The New Paulson Plan

| Mon Oct. 13, 2008 10:59 PM PDT

THE NEW PAULSON PLAN....Yesterday I had a couple of questions about the Treasury's plan to recapitalize America's banks. One question was, which banks would get help? Big ones? Little ones? The answer, it turns out, is all of them:

One central plank of these new efforts is a plan for the Treasury to take approximately $250 billion in equity stakes in potentially thousands of banks, according to people familiar with the matter....Treasury will buy $25 billion in preferred stock in Bank of America, J.P Morgan and Citigroup; between $20 billion and $25 billion in Wells Fargo; $10 billion in Goldman and Morgan Stanley; and between $2 billion and $3 billion in Bank of New York Mellon and State Street.

Second question: did the banks themselves pressure Paulson into doing this? Apparently not:

Not all of the banks involved are happy with the move, but agreed under pressure from the government.

The justification for forcing all the big banks to participate is that if only a few banks got help, then they'd be instantly stigmatized as failures and no one would do business with them. So it's better to force everyone to recapitalize, thus keeping everyone's relative solvency a secret.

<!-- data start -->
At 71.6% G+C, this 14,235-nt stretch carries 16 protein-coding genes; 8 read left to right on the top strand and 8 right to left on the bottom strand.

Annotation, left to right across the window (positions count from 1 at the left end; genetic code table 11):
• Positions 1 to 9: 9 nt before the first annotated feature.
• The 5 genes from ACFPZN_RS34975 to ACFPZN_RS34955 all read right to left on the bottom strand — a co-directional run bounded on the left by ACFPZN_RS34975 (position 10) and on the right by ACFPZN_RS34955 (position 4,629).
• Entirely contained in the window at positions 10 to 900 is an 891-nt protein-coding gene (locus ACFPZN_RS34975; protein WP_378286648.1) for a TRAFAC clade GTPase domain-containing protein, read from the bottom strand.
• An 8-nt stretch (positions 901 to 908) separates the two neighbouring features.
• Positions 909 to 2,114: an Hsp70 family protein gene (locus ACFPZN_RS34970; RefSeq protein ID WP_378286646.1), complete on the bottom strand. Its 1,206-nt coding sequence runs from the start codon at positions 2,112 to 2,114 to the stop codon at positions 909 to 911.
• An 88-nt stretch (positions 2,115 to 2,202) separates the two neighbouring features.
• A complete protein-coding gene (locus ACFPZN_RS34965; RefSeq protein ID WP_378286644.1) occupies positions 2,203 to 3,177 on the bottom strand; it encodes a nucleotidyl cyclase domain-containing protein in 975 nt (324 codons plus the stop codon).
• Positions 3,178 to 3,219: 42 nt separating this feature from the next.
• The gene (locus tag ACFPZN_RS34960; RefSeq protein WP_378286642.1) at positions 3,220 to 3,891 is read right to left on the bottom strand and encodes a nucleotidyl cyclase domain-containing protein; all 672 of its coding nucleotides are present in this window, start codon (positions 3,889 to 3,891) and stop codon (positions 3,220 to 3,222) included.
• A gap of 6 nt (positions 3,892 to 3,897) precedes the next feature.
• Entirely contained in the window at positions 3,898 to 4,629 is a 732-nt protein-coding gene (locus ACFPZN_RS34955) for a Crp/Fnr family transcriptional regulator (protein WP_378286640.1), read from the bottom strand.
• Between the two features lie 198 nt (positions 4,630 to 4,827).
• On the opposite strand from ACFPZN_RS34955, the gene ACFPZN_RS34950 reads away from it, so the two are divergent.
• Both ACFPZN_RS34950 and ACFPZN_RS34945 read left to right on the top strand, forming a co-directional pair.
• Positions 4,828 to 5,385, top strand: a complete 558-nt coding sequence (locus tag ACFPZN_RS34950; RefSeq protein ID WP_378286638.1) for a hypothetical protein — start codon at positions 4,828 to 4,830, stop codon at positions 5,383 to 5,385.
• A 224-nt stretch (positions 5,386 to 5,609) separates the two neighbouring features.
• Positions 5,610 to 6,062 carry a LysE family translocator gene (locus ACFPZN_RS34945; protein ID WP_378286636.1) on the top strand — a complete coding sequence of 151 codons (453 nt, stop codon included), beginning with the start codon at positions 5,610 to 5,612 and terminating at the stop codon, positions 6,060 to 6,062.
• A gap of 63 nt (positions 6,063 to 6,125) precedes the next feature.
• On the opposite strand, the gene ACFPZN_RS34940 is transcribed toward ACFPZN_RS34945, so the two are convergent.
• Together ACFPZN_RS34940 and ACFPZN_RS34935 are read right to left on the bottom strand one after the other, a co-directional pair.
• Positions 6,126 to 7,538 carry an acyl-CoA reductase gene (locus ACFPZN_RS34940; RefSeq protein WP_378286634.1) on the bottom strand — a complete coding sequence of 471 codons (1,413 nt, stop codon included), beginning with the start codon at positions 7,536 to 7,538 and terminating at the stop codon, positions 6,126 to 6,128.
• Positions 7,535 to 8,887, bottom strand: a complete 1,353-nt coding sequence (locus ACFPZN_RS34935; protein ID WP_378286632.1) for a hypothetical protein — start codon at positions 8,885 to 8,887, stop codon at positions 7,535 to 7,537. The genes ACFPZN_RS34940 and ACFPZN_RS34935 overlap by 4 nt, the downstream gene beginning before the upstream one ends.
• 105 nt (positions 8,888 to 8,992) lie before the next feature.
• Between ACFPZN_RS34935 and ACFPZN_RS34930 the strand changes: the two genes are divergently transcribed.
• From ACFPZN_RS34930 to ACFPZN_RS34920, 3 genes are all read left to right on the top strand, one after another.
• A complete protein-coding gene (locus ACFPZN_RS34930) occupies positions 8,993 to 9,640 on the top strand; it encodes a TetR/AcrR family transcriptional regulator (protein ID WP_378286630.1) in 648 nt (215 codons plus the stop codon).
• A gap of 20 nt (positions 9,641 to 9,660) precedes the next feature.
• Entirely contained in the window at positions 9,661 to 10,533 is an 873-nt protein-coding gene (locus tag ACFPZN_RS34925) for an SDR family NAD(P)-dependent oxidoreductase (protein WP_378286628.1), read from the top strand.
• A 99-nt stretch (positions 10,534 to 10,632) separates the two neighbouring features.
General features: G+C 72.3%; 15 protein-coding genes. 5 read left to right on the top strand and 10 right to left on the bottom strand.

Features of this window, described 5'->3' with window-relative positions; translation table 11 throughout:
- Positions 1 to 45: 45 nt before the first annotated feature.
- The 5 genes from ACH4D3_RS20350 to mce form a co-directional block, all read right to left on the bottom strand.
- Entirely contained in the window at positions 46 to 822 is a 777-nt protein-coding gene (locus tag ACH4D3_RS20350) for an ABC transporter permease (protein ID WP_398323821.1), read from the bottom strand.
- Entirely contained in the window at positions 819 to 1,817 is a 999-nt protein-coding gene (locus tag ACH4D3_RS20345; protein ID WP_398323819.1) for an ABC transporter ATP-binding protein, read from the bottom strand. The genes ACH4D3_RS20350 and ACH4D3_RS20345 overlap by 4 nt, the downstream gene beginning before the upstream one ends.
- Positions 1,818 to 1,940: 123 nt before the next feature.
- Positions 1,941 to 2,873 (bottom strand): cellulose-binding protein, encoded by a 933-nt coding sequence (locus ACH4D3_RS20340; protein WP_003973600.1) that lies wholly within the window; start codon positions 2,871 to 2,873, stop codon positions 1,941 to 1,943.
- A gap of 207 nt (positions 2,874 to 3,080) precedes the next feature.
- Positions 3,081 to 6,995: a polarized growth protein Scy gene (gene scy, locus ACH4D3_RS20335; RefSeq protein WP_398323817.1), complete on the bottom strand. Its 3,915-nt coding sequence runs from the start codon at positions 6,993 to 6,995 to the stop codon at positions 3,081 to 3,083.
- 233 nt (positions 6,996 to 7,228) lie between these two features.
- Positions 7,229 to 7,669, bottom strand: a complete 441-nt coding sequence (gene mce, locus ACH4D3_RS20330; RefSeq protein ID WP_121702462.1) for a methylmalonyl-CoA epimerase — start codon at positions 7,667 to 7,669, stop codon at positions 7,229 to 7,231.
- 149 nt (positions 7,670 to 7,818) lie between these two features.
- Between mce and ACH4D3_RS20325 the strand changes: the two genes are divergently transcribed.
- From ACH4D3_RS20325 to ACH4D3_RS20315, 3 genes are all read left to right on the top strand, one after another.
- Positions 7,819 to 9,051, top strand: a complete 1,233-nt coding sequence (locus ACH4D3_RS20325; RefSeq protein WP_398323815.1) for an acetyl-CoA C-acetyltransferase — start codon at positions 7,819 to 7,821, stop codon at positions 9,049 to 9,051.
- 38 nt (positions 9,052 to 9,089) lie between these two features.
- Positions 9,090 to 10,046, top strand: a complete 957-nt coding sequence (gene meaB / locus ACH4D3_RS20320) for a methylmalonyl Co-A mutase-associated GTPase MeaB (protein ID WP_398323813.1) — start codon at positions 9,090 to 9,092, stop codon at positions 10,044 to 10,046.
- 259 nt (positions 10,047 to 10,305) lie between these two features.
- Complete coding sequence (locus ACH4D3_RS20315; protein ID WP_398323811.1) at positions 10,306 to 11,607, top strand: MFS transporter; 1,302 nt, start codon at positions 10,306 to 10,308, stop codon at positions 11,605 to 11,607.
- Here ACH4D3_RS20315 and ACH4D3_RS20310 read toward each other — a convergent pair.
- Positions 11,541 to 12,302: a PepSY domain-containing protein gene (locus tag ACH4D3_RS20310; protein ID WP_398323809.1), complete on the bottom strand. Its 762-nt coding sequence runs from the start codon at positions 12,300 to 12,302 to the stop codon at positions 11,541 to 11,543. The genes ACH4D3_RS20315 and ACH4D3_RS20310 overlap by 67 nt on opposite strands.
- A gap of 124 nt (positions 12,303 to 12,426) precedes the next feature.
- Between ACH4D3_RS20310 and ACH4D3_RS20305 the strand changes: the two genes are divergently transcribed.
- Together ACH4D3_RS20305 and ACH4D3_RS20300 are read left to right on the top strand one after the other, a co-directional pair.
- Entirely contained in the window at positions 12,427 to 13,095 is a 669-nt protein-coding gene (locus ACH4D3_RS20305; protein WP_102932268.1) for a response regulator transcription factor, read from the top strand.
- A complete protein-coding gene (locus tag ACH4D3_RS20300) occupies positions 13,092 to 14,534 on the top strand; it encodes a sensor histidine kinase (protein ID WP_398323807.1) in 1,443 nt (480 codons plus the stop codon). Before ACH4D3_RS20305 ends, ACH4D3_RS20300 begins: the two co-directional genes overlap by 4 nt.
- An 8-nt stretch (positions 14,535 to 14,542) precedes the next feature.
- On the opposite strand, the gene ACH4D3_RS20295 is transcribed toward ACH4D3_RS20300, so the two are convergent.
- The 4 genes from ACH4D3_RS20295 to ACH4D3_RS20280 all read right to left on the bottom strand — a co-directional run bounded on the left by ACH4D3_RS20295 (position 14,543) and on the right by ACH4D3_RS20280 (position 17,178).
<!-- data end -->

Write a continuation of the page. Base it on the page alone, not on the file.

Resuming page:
I get the reasoning, but I wonder if it really makes sense? After all, isn't part of the point of this exercise to figure out which banks are really worth saving and which ones aren't? And should we really be wasting money on banks that don't need help? As part of the plan the Fed is also guaranteeing new debt, and it seems as if that, combined with sufficiently large capital injections, would make the rescued banks pretty sound. Plus there's this:

While the Treasury wants to put money into banks, its main goal is to attract private capital. To make sure private investors aren't scared away, the Treasury is expected to structure its investment on terms favorable to the banks and will inject capital in exchange for preferred shares or warrants, these people said, a move that is designed to not hurt existing shareholders.

If they're forcing good banks to take government cash, this is actually reasonable. And if we do it for some banks, I guess we have to do it for all of them. But that means we're also in the business of rescuing shareholders of bad banks. Why?

I dunno. I guess I'll wait for the experts to weigh in and set me straight. The whole thing sounds a little squirrelly, though. I can't help but think that aiming the money more tightly at bad banks and driving harder bargains in the process would have been a better idea.

UPDATE: Brad DeLong is thrilled with the plan. Hilzoy has some concerns.

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